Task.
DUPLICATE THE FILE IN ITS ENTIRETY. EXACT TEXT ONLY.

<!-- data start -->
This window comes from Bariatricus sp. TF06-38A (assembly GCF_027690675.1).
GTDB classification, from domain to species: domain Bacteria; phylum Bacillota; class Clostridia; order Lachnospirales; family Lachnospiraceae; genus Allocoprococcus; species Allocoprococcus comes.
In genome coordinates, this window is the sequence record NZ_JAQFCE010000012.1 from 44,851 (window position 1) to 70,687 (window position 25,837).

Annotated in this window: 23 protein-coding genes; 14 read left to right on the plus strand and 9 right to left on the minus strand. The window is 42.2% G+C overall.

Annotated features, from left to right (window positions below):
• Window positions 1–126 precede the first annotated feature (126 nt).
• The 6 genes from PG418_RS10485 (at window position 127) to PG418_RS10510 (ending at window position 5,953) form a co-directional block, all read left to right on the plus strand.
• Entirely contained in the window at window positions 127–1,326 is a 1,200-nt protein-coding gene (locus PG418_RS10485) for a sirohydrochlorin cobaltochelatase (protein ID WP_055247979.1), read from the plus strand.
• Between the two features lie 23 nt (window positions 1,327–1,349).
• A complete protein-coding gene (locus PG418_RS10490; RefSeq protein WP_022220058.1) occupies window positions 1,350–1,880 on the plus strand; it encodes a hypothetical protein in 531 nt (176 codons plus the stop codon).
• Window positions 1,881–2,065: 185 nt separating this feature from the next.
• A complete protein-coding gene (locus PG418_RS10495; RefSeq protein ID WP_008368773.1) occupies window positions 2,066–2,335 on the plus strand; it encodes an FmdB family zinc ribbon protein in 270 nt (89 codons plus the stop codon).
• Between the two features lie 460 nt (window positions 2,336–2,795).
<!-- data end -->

This window comes from Bariatricus sp. TF06-38A (assembly GCF_027690675.1).
GTDB classification, from domain to species: domain Bacteria; phylum Bacillota; class Clostridia; order Lachnospirales; family Lachnospiraceae; genus Allocoprococcus; species Allocoprococcus comes.
In genome coordinates, this window is the sequence record NZ_JAQFCE010000012.1 from 44,851 (window position 1) to 70,687 (window position 25,837).

Annotated in this window: 23 protein-coding genes; 14 read left to right on the plus strand and 9 right to left on the minus strand. The window is 42.2% G+C overall.

Annotated features, from left to right (window positions below):
• Window positions 1–126 precede the first annotated feature (126 nt).
• The 6 genes from PG418_RS10485 (at window position 127) to PG418_RS10510 (ending at window position 5,953) form a co-directional block, all read left to right on the plus strand.
• Entirely contained in the window at window positions 127–1,326 is a 1,200-nt protein-coding gene (locus PG418_RS10485) for a sirohydrochlorin cobaltochelatase (protein ID WP_055247979.1), read from the plus strand.
• Between the two features lie 23 nt (window positions 1,327–1,349).
• A complete protein-coding gene (locus PG418_RS10490; RefSeq protein WP_022220058.1) occupies window positions 1,350–1,880 on the plus strand; it encodes a hypothetical protein in 531 nt (176 codons plus the stop codon).
• Window positions 1,881–2,065: 185 nt separating this feature from the next.
• A complete protein-coding gene (locus PG418_RS10495; RefSeq protein ID WP_008368773.1) occupies window positions 2,066–2,335 on the plus strand; it encodes an FmdB family zinc ribbon protein in 270 nt (89 codons plus the stop codon).
• Between the two features lie 460 nt (window positions 2,336–2,795).